Iain Martin, a pro-Brexit right-wing commentator for The Times, argued that “Brexiteer anxiety on extending transition seems odd. Late 2020 and early 2021 are not going to be great for trade deals. It seems like a lunatic obsession right now.”

But with the return of Dominic Cummings, Johnson’s key Brexit ideologue, to Downing Street, the tone has hardened sharply.

David Frost, the UK mid-rank diplomat, who Johnson believes is an expert on Brussels, tweeted on 16th April: “Transition end on 31 December this year. We will not ask to extend. If the EU ask we will say No.”

It is not usual for a civil servant to make such grandiose and highly political statements of government policy.

The assumption is that the words were written for Frost by Dominic Cummings after clearance by two of the more ideological pro-Brexit ministers, the Foreign Secretary Dominic Raab, the acting Prime Minister, and Michael Gove, who is nominally the cabinet minister overseeing Brexit negotiations.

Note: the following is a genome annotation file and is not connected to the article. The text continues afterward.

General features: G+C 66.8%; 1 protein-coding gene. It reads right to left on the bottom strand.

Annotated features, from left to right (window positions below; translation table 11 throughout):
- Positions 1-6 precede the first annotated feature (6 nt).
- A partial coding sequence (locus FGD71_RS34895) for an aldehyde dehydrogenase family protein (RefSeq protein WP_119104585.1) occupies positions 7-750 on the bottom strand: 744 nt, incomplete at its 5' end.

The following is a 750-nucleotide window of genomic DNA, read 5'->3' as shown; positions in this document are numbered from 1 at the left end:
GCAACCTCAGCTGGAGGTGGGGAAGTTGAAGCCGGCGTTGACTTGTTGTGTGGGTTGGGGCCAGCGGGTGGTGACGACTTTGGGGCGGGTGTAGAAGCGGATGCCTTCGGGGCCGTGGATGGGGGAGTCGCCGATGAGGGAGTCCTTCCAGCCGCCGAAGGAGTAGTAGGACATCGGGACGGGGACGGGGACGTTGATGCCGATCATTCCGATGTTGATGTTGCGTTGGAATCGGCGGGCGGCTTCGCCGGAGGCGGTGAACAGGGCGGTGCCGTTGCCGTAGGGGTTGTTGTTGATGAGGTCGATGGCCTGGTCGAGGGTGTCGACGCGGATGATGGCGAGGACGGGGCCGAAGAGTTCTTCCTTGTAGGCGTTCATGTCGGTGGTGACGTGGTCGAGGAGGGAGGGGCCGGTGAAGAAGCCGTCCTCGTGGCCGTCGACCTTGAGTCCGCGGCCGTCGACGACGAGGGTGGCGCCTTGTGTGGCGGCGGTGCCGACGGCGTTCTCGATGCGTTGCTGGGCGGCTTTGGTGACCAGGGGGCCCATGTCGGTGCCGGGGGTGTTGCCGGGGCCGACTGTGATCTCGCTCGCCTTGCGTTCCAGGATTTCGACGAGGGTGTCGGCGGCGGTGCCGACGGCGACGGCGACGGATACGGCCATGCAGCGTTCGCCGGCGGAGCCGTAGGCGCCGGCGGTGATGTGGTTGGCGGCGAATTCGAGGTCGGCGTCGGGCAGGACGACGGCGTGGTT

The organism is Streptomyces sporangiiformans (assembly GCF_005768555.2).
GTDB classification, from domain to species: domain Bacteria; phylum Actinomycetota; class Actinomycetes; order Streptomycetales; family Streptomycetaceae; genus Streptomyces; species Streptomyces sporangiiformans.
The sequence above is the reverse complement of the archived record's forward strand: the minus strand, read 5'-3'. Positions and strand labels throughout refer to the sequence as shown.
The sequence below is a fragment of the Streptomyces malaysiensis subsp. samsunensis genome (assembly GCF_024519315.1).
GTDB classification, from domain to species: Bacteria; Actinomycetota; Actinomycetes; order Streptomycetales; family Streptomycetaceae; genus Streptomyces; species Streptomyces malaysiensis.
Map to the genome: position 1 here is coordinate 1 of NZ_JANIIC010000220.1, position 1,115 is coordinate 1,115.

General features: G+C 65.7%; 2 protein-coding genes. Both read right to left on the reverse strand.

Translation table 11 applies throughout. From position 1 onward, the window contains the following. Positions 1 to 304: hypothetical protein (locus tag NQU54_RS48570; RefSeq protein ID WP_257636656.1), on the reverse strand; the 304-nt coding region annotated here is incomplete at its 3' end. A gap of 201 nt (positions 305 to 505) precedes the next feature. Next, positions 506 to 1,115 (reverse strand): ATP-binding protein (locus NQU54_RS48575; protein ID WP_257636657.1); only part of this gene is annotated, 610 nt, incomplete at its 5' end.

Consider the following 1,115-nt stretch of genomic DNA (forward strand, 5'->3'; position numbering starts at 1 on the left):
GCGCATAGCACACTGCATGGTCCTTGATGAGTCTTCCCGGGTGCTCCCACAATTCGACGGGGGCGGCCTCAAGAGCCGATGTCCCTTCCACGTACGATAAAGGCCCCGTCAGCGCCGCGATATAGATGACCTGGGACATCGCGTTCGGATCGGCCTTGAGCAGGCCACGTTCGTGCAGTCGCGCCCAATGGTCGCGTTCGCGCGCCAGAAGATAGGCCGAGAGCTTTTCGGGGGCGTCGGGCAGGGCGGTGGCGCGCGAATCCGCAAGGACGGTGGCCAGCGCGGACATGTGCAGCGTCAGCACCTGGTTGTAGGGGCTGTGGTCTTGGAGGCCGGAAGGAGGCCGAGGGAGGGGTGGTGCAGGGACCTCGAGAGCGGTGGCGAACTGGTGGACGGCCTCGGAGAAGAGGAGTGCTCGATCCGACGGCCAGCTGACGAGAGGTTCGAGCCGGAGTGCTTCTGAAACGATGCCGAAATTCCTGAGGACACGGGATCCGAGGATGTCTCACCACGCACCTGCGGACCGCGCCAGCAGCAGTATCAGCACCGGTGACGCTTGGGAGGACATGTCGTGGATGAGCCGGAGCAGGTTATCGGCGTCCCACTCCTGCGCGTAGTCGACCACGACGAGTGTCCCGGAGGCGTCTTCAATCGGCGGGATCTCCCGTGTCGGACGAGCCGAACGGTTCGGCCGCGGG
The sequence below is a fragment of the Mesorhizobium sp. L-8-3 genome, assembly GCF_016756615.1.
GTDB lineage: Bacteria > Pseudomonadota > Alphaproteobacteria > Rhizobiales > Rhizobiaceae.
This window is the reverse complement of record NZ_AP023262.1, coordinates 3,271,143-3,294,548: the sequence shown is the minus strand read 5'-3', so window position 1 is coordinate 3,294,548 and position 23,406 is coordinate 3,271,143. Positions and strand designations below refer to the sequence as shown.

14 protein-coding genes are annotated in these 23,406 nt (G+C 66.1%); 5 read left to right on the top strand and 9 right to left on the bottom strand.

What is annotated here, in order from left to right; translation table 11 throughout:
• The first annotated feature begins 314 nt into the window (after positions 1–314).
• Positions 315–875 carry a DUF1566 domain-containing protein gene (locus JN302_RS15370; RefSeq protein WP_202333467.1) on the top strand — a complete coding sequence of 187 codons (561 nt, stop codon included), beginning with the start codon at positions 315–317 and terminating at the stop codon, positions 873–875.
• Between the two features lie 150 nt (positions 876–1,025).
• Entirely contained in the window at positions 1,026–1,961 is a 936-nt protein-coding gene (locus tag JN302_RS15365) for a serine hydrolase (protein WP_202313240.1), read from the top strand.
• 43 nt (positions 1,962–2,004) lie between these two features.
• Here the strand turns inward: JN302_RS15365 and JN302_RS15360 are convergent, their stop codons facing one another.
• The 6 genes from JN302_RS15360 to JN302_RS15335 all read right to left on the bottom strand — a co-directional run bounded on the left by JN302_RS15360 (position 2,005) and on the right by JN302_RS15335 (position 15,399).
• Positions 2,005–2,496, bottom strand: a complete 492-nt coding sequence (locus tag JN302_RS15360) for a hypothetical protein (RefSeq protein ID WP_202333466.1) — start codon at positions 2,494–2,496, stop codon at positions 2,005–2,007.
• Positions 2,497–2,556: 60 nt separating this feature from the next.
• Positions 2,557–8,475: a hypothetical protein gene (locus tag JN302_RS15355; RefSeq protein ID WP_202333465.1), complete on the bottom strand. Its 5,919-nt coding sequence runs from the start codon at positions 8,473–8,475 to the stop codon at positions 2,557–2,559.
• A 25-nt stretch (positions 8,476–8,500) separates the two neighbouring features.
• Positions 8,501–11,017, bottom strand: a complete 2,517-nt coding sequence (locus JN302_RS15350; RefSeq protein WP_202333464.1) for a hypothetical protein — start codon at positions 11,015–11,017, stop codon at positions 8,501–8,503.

Opinions are divided about Frost’s statement. Firstly, it is a red herring to say the UK will refuse an EU request for an extension.

In talks with Brussels it has been made clear to me and to anyone who bothers to listen that neither the Commission nor the EU27 will ask for an extension.

“It is a UK decision and it would be quite wrong and even provocative for the Commission to be seen to be ordering about the UK government,” a senior negotiator told me.

In addition, the stipulation that all talks must end in 2020 is now written into UK law so only Prime Minister Johnson can change that law.

Most Tory MPs will accept his leadership. The Labour Party under its new and more effective post-Corbyn leadership will support such a move. It represents a major U-turn for Johnson but how many would make much a fuss given the utterly changed circumstances the UK, Europe and the world are now living under.